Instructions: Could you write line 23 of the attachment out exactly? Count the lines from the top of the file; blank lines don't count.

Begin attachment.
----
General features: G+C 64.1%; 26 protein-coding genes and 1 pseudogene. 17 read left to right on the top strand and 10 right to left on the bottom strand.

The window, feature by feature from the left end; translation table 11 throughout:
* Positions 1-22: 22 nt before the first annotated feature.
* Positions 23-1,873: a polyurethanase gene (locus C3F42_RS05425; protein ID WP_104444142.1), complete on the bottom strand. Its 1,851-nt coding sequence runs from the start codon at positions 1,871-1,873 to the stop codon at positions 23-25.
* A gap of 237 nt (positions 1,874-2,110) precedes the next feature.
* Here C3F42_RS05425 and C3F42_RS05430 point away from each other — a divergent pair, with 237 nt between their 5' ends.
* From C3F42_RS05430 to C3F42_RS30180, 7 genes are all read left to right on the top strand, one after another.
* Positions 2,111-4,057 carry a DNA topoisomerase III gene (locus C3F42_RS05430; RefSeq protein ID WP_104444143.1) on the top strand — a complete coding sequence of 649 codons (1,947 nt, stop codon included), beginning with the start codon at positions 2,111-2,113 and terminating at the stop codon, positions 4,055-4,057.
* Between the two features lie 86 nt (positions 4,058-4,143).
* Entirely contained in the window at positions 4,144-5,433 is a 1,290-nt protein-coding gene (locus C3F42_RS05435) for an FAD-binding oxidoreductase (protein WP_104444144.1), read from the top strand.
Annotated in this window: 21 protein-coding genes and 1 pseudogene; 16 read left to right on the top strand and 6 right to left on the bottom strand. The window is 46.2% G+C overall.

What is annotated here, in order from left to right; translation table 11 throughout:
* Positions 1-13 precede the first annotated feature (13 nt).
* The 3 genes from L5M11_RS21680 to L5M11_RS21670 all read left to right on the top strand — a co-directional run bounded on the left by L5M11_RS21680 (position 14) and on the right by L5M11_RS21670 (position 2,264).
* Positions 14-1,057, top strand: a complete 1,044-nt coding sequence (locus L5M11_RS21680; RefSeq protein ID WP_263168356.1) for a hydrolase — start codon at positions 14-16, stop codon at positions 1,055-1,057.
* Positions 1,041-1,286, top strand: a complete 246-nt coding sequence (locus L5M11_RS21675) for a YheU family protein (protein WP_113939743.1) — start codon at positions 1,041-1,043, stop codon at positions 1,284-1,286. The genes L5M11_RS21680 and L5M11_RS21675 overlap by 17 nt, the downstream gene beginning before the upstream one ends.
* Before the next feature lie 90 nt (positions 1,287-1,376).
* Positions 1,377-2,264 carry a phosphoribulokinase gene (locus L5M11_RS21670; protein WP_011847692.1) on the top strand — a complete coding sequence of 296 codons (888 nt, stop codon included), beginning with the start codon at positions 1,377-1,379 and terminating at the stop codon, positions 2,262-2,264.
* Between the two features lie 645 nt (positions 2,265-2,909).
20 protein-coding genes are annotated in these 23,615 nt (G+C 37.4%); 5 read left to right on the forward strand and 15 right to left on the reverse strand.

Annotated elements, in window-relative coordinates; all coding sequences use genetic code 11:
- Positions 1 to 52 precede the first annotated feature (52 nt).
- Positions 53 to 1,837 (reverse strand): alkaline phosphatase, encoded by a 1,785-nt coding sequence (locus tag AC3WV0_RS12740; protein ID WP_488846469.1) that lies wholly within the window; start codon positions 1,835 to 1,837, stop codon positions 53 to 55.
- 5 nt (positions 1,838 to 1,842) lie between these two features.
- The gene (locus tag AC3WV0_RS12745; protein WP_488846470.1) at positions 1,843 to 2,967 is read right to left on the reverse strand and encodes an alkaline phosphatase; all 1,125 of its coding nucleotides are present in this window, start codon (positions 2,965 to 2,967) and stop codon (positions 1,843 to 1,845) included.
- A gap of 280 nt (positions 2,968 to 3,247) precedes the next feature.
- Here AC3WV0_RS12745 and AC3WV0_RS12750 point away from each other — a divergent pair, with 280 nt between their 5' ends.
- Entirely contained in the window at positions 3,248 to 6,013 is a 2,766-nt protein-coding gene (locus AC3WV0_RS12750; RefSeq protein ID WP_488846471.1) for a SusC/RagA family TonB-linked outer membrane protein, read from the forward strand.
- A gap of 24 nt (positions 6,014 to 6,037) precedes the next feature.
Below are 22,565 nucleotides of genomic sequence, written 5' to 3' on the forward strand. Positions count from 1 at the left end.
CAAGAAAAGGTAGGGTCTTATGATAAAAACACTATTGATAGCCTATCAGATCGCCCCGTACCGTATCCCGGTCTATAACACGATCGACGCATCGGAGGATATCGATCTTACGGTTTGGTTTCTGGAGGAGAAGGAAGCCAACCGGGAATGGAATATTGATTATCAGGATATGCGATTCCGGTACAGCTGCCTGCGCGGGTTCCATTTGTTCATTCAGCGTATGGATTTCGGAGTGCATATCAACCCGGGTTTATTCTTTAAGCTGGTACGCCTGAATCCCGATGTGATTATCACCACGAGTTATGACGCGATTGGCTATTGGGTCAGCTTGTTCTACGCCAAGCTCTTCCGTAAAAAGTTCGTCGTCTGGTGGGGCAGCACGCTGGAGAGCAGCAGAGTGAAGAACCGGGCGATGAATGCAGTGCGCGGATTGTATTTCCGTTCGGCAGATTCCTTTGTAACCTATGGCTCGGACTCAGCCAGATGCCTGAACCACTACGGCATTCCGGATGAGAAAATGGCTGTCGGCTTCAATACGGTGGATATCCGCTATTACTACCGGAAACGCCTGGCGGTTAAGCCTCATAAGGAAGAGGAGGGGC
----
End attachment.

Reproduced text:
- Positions 53 to 1,837 (reverse strand): alkaline phosphatase, encoded by a 1,785-nt coding sequence (locus tag AC3WV0_RS12740; protein ID WP_488846469.1) that lies wholly within the window; start codon positions 1,835 to 1,837, stop codon positions 53 to 55.